In this Norwegian import, Death, a shrouded, doll-like figure with flowers at its temple, explains its place in the scheme of things.
Sonorously poetic as it is, its monologue is likely to leave readers more confused than comforted. First seen in Schneider’s somber illustrations as a dark-haired white figure riding a bicycle through a grove of turquoise trees, Death introduces itself: “I am Death. / Just as life is life, / I am death.” Uh, right. Many of its ensuing pronouncements are equally cryptic or illogical; it “may appear / in the haze that hovers / above the ocean, / or in a narrow strip / of moonlight” and comes “most often / to those with wrinkles.” “Sometimes I have to visit / many people in the same place,” it continues, carrying an armload of victims away from a burning town. “I also meet some / inside tummies.” “If I were to die,” it goes on, “who’d make way / for new dreams / and new words?”—an argument that might have found better visual expression than placing it amid retro puppets and toys. Toward the end, Death is joined by Life (shrouded in golden hair but otherwise a green-eyed, light-skinned twin), because the two “can be found in everything / that starts or stops.” Everything, apparently, except for Love, which “never dies, / even when it meets me.”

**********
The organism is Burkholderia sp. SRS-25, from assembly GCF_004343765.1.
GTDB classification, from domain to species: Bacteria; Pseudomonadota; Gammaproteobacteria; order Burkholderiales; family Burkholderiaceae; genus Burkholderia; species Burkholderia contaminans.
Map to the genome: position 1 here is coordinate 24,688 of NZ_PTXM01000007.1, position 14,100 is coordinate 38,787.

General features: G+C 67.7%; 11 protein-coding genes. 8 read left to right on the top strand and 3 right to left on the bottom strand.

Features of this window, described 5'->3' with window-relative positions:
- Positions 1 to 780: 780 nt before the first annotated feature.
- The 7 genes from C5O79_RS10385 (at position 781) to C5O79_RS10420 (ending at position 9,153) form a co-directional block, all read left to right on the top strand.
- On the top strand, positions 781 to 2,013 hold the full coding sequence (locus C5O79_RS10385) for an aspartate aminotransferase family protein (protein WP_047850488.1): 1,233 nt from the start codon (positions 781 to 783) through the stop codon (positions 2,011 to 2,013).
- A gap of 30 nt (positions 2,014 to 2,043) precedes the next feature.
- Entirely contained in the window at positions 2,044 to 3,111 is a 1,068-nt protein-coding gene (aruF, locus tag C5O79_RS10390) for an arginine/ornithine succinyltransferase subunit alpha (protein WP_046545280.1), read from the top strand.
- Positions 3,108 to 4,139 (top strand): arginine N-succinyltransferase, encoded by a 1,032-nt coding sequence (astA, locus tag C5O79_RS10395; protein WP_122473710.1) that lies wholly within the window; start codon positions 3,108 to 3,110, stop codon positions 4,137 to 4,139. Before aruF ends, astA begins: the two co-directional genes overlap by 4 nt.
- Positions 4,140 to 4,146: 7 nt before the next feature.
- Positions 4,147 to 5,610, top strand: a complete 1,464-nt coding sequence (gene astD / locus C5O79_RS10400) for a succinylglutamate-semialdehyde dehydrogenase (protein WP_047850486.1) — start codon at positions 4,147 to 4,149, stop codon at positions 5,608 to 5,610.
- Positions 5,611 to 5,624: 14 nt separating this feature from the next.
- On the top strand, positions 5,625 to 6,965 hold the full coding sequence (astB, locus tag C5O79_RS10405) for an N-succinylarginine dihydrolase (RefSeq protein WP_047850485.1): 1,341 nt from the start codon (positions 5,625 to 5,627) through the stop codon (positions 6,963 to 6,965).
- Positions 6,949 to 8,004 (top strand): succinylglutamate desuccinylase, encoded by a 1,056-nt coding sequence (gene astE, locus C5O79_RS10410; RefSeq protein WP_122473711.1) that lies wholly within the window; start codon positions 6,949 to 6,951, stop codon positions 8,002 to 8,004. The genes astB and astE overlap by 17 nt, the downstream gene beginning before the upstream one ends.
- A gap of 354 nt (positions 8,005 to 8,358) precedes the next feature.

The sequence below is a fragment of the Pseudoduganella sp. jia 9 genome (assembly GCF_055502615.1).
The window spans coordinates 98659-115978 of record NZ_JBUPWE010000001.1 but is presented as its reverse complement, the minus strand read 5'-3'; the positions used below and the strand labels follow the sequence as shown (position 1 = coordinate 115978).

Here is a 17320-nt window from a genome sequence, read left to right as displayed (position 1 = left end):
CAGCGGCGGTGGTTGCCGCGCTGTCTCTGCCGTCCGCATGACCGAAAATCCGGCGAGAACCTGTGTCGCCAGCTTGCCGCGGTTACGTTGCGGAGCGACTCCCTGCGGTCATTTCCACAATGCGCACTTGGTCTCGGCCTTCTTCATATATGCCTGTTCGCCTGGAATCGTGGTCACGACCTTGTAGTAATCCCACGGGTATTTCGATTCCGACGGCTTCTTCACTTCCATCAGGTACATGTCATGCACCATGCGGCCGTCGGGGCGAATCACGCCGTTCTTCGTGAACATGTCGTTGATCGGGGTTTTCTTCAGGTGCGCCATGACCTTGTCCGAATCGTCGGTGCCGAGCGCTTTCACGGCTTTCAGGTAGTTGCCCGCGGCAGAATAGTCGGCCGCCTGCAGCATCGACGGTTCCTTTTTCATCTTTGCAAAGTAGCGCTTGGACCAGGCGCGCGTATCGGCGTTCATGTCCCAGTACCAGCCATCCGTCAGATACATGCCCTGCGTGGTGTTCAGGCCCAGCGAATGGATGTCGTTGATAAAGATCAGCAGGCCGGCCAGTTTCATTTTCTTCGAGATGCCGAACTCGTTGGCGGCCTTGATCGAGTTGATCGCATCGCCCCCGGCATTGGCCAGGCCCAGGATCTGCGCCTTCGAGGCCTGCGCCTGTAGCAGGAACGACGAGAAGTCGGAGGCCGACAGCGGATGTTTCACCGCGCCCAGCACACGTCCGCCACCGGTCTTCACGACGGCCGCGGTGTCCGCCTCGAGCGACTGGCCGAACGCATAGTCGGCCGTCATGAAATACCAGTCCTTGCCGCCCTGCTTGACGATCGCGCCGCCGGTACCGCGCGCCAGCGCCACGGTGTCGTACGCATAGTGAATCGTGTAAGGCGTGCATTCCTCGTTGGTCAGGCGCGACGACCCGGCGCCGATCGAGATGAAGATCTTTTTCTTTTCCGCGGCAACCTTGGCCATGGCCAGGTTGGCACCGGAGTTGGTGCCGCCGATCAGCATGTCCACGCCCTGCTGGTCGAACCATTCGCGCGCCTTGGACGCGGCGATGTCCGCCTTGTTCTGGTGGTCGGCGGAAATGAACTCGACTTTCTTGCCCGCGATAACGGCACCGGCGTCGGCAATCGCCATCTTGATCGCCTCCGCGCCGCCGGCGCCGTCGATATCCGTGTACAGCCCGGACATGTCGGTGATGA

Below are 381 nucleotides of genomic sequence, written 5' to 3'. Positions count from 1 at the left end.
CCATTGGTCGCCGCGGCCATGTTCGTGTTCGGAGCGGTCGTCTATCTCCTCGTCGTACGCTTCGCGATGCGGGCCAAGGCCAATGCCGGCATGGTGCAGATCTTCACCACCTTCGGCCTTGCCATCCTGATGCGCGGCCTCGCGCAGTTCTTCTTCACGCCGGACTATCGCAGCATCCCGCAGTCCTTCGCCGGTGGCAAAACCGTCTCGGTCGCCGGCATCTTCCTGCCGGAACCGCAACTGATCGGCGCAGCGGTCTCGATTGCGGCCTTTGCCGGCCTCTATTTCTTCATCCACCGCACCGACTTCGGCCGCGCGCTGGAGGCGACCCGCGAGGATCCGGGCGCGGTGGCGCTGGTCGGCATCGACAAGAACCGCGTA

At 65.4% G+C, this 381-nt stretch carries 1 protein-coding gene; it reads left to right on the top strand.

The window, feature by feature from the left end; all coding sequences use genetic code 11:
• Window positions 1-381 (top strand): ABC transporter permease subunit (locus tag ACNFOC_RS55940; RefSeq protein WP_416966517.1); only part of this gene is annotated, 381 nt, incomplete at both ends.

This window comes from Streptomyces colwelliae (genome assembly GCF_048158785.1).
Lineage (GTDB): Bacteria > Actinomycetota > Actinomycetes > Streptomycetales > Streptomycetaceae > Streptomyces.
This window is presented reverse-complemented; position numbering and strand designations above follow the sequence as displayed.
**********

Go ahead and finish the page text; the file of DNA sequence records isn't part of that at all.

Possibly the uncredited translation is what’s at issue here…but children struggling with the presence or fear of death are unlikely to find relief in this elliptical treatment. (Picture book. 7-10)